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Dauda Epo Akara: 15 Years After | By  Waheed Ganiyu

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On February 18, 2005, the Awurebe exponent, Alhaji Dauda Akanmu Kolawole fondly called ‘Epo Akara’ breathed his last at the age of 62. His exit marked the end of musi-cultural era, the era of a generation of musicians whose roots are deep in the urban social fabric and heritage of the Yoruba people of Southwestern Nigeria.

Like Fuji, Awurebe genre evolved from ‘were’, which was a means of entertaining the muslim faithful in the holy month of Ramadan. His band name was formerly, ‘Dauda Epo Akara and His Ajisari Group, an indicative of the fact that he was playing ‘were’. He reportedly rebranded the group and adopted Awurebe group after returning from pilgrimage to Mecca in 1974.

Some of Epo Akara’s contemporaries in the early days of his music career were: Gani Kuti, Lawuyi Oke Eleta, Sakariyawu Ladoye(who later switched to drumming), Isiaka Ogidan, and Tunde Ayefele. Gani Kuti began his ‘were’ exploit at Boundary Area of Ajegunle, Lagos, before relocating to Ibadan. However, Epo Akara pioneered the brand, Awurebe and others followed suit. Unlike Fuji that it’s creator remains a subject of debate and controversy, Awurebe’s lordship has always been attributed to Epo Akara without dissention. Even the acclaimed Fuji progenitor, Late Dr. Sikiru Ayinde Barrister had at different times consistently traced Awurebe origin to Dauda Akanmu. For instance, in Barrister’s LP, ‘E sinmi Rascality’, released in 1982, while appreciating the leadership of each genre of Nigerian music, he sang:’olorun naa lo s’ola Awurebe fun Dauda mi Akanmu o…abata ta kete bi eni o b’odo tan, isi gaju’. Also, in ‘Fertilizer'(1985), Barrister confirmed Epo Akara’s authority: ‘Dauda Akanmu o, Epo Akara ni’lu Ibadan lo l’awurebe o’.

Epo Akara’s style was rooted in a blend of folksy traditional art and philosophy. Awurebe is the fusion of Apala, Sakara, Woro and even Dadakuada from Kwara state. It is the perfect blend of these various musical cultures that have given the genre a uniquely definitive identity.

 

Epo Akara’s music was not only about praise-singing, but also to comment on issues of national significance. He deployed his prowess to promote or condemn government policies and programmes. When the then Head of State, General Murtala Muhammed created additional seven(7) states on February 3, 1976, the Awurebe icon waxed an album, ‘Ipinle Tuntun'(Vol.7) to commend the military regime. ‘Ipinle ti e fun wa o ma dun mo wa o e. Ibadan pelu Oyo o, omo iya sa ni wa’. ‘we are delighted with the newly- created states, Ibadan and Oyo have become one’.

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Alhaji Epo Akara’s love for Ibadan was unquantifiable. He lived there throughout his life; even when other notable musicians believed that their trade could only thrive in Lagos. He never hid his love for the largest city in West Africa. In ‘Ori mi dara’ (vol.6), he praised Ibadan as the base of the wealthy and the noble. ‘ilu Olowo Ibadan, ilu oloye ti wa ni, ori mi dara ni’badan na bi mi o e’. Also in another album, ‘Is Gaju’, he sang: ‘eeyan t’ori e ba ti daru o, lo le f’omo ‘badan sere o’. In all his LPs, he always celebrated the ascension of successive Olubadan to the throne.

One of the arch-rivals of Dauda Epo Akara was another Ibadan- based Awurebe star, Yisau Osupa Anabi. It was alleged that when Epo Akara travelled to Abidjan, Cote D’Ivore for a musical engagement in the late 70s, Osupa Anabi hurriedly released an album, alleging that Epo Akara had been arrested and jailed for drug trafficking. The record, according to a reliable source recorded high volume of sales to the extent that Epo Akara fans became jittery and devastated.

According to a surviving member of Epo Akara’s band, Pa Sakariyawu Ishola: ‘ Osupa Anabi released the album barely three days after our arrival at Abidjan. And our boss, being a talented musician and master of his trade did a rejoinder through his album ‘Abidjan Special’ to dispel the unfounded rumour’. Osupa Anabi had sung:’ijekuje ti e n je, imu ki mu ti e n mu o…ta lo ran yin lona ibe un’. Meanwhile Epo Akara in Abidjan Special replied: ‘ko ri fun o bi ero re si mi o e…awa o r’ewon ni’lu Abidjan o. Baba n gbo o, be n bu wa leyin ba o gbo,baba n gbo’. He also promoted the abundance of Ankara fabric in Abidjan, ‘ankara yebeyebe o wa l’abdijan’.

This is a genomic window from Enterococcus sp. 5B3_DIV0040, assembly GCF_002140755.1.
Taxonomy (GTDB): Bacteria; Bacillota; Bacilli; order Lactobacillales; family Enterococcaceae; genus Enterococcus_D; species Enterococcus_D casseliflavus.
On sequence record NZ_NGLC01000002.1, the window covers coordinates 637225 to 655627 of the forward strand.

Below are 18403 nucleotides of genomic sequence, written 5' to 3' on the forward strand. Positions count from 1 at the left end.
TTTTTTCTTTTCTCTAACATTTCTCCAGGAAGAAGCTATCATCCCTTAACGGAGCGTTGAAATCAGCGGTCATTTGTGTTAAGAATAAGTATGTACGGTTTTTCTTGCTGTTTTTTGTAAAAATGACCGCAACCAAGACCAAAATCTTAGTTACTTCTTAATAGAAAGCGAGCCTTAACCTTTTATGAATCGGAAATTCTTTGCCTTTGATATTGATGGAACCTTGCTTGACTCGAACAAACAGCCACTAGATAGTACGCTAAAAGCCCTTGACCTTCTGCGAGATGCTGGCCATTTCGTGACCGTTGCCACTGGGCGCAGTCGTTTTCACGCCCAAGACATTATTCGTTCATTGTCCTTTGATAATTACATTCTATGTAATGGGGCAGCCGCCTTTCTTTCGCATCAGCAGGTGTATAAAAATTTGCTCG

Dauda Epo Akara played the role of a peacemaker in the highly celebrated Barrister-Kollington feud in the early 80s. While the rift was tough and resulting to the Fuji musicians splitting into two factions of the warring Fuji gladiators, the Awurebe maestro dropped ‘Ija o pe’ in 1982 where he mentioned and appealed to the feuding musicians to seathe their swords. ‘Ibo la kii ‘yan de o, ta o fi máa ba ‘ra wa ja, Kolawole, ija o pe e’. The rift between Barrister and Kollington was subsequently settled with the intervention of the then Deputy Governor of Lagos state, Alhaji Rafiu Jafojo.

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One sad moment that remained indelible in his lifetime was the loss of two of his band members, Omoboade and Dauda in an auto crash at Alapako Area of Lagos-Ibadan Expressway in 1975. The tragic occurrence occurred when Epo Akara band was returning from a musical outing in Lagos. According to one of his wives: ‘Alhaji didn’t like anyone playing or singing the lyrics of ‘Ijamba Moto’ in his presence as he would start crying’. It was gathered that Alhaji Dauda Epo Akara recorded the tribute track of ‘Ijamba Moto’ LP thrice, as he could not hold his tears in the two previous recording sessions.

In a chat with one of the Awurebe king protégé, Sule Epo Akara, whose stage name is ‘Oyinmiyinmi’, he referred to his late boss as a talented musician with humane personality. ‘Ha! Oga mi Akanmu Baba Tawa, Akanmu omo ta piti, iya e gbe e. Olorin ti o see f’owo ro seyin ni. He gladly encouraged me to establish my own band. ‘Alagbe ma je n tan o, o ti to da duro’. Sule Epo had fourteen albums to his name.

Benson Idonije, a prominent music critic said: ‘Epo Akara released over 80 albums and was also on the road performing at prestigious engagements. But it is sad that a musician of his stature did not enjoy international recognition and exposure’. Honestly, what the Awurebe maestro left behind doesn’t commensurate with his fame and works. He has just an uncompleted single-storey building along Lagos-Ibadan Expressway. This writer believes that Oyo State Government under the leadership of our amiable governor, His Excellency, Engineer Seyi Makinde could out of his usual magnanimity, post-humously honour this Oyo state music ambassador by renovating his house. For example, the immediate past administration of Senator Ibikunle Amosun of Ogun state, renovated the Itoko residence of late Apala legend, Ayinla Omowura, as his effigy has been erected on his grave.

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But why has it been difficult for the children of these music icons to step in to their fathers’ shoes? For instance, Musiliu Haruna Ishola resurrected Apala with ‘resurrection’ in 1991 and after his hit album ‘soyoyo’, in 2002, his popularity has dwindled. Ayinla Omowura’s younger brother, Dauda Anigilaje and his son, Akeem fell by the way side before their deaths in 2005 and 2016 respectively. Perhaps, Omowura’s shoe was too big for them. The grandson of the sakara legend, Yusuf Olatunji, Abideen Ajasa Olatunji is trying his best in Abeokuta to keep Baba Legba’s legacy alive.